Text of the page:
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Old 07-24-10, 03:42 PM   #1
daimbert
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Got a ticket for riding my bike (NYC)

Hello everyone,

Just brought my bike last week and I got my very first ticket on my bike. First off, I didn't even know people got tickets on bikes but I jumping ahead of myself. I was riding my bike on the street, not sidewalk because it was too crowded, I slowed down after I went through an intersection to make sure my girlfriend caught up. Meanwhile a cop just made a U-turn and without putting on his sirens stopped and got out. First then he asked, are you aware you didn't stop on the red light. I told the officer sorry but I am new to biking and wasn't aware that bikes had to stop on a red light. For goodness sakes, in NYC you never see bikes stop on a red. Next thing I know he asks for my ID and I got a ticket for $270.00. All I have to say is WTF. The messed up thing was that two other bikes did the same exact thing in front of him and didn't mention anything.

Anyway, I think its a little unfair considering I honestly didn't know the rules. Anyone know what I can do to expunge the ticket or at least reduce it?

John
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Old 07-24-10, 03:48 PM   #2
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Ouch! I usually do the "Idaho-stop" in DC and have not yet drawn the attention of police.....yet.

Be that as it may, you just got unlucky man. You can't expect the police to accept the "I'm new and didn't know" line though .....I know what you mean as a cyclist, but you have to understand that it is against the law and there's really nothing you can do but bite the bullet. It's just a bum deal.

It's hard to swallow when you see cars double-parked, speeding in residential areas, making illegal turns, running stop signs, etc. but it is what it is!

--to answer your question, I don't really see much you can do other than calling the number on the ticket and begging the person to reduce it to a smaller violation or something. Honesty would probably work best if you talk to someone.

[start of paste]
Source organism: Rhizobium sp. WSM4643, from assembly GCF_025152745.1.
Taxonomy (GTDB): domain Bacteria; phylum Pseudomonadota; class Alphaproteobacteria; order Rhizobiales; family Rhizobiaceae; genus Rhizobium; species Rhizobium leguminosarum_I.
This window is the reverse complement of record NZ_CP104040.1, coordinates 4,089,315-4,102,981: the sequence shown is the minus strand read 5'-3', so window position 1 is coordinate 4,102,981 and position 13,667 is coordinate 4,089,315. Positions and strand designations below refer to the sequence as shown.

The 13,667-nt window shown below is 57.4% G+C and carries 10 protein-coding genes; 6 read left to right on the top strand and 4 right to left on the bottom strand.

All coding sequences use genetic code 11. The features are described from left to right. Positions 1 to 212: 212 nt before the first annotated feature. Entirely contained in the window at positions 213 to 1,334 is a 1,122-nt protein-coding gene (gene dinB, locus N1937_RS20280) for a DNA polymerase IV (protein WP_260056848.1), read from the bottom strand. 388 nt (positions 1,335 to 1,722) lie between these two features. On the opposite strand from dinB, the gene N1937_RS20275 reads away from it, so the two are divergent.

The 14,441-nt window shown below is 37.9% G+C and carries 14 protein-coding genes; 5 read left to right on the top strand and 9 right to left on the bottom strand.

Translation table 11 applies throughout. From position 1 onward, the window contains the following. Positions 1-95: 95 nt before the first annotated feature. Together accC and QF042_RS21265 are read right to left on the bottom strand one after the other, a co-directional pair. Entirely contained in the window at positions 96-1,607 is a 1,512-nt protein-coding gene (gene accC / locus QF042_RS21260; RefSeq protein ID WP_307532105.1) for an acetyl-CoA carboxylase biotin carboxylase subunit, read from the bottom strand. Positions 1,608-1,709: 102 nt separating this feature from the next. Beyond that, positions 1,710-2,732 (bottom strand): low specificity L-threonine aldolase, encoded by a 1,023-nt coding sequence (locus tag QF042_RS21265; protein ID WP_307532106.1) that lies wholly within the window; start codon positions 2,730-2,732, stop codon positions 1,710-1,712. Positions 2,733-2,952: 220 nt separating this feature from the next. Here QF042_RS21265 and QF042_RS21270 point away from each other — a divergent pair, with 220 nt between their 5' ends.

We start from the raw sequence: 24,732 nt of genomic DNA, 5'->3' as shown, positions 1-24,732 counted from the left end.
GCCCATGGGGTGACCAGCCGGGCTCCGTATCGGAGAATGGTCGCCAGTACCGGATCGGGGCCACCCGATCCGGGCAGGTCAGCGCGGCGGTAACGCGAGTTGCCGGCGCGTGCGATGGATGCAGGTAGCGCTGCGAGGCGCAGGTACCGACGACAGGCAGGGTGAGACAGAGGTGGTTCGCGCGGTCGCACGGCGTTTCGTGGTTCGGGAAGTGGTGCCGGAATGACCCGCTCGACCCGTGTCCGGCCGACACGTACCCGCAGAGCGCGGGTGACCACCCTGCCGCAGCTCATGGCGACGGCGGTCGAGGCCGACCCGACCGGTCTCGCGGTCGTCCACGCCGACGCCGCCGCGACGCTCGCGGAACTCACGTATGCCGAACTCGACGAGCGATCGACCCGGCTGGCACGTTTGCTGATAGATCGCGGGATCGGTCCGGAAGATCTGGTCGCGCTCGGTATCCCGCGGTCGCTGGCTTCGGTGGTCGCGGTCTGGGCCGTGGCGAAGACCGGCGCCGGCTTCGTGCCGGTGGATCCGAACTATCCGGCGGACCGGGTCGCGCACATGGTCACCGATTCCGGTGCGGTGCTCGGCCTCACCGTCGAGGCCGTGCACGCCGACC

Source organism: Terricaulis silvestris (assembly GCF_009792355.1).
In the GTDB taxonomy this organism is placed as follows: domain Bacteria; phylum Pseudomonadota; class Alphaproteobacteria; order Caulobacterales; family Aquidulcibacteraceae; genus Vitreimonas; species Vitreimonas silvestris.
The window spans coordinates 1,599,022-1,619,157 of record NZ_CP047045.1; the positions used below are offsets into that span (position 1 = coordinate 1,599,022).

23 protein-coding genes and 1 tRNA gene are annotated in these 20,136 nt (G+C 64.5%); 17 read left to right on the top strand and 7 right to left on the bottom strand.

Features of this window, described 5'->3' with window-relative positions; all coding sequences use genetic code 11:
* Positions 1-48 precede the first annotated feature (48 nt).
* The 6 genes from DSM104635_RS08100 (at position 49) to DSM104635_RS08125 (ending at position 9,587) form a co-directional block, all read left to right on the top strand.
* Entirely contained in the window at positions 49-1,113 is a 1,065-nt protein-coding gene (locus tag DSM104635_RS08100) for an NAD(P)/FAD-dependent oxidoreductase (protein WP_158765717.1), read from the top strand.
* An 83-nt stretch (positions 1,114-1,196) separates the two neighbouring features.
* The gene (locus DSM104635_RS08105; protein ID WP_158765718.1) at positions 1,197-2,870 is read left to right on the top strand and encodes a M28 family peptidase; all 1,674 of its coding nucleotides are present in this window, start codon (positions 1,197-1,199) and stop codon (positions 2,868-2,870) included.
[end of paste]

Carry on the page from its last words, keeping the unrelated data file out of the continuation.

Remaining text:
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Old 07-24-10, 04:18 PM   #3
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Actually what annoyed me the most, besides the ticket, was the fact that the officer said he normally wouldn't give a crap and wouldn't give a ticket but today was a cycling initiative day so he had to care. Does that make sense?
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Old 07-24-10, 04:28 PM   #4
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Ouch! I usually do the "Idaho-stop" in DC and have not yet drawn the attention of police.....yet.

Be that as it may, you just got unlucky man. You can't expect the police to accept the "I'm new and didn't know" line though .....I know what you mean as a cyclist, but you have to understand that it is against the law and there's really nothing you can do but bite the bullet. It's just a bum deal.

It's hard to swallow when you see cars double-parked, speeding in residential areas, making illegal turns, running stop signs, etc. but it is what it is!

--to answer your question, I don't really see much you can do other than calling the number on the ticket and begging the person to reduce it to a smaller violation or something. Honesty would probably work best if you talk to someone.
Yes.